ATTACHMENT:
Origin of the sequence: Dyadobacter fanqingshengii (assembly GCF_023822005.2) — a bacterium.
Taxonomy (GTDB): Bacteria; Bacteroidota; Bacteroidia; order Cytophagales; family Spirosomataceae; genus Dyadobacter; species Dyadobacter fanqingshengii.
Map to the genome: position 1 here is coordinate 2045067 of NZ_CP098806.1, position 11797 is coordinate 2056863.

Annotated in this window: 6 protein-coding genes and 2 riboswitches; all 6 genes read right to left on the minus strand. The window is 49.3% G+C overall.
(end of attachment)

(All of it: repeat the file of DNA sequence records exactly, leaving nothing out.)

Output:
Origin of the sequence: Dyadobacter fanqingshengii (assembly GCF_023822005.2) — a bacterium.
Taxonomy (GTDB): Bacteria; Bacteroidota; Bacteroidia; order Cytophagales; family Spirosomataceae; genus Dyadobacter; species Dyadobacter fanqingshengii.
Map to the genome: position 1 here is coordinate 2045067 of NZ_CP098806.1, position 11797 is coordinate 2056863.

Annotated in this window: 6 protein-coding genes and 2 riboswitches; all 6 genes read right to left on the minus strand. The window is 49.3% G+C overall.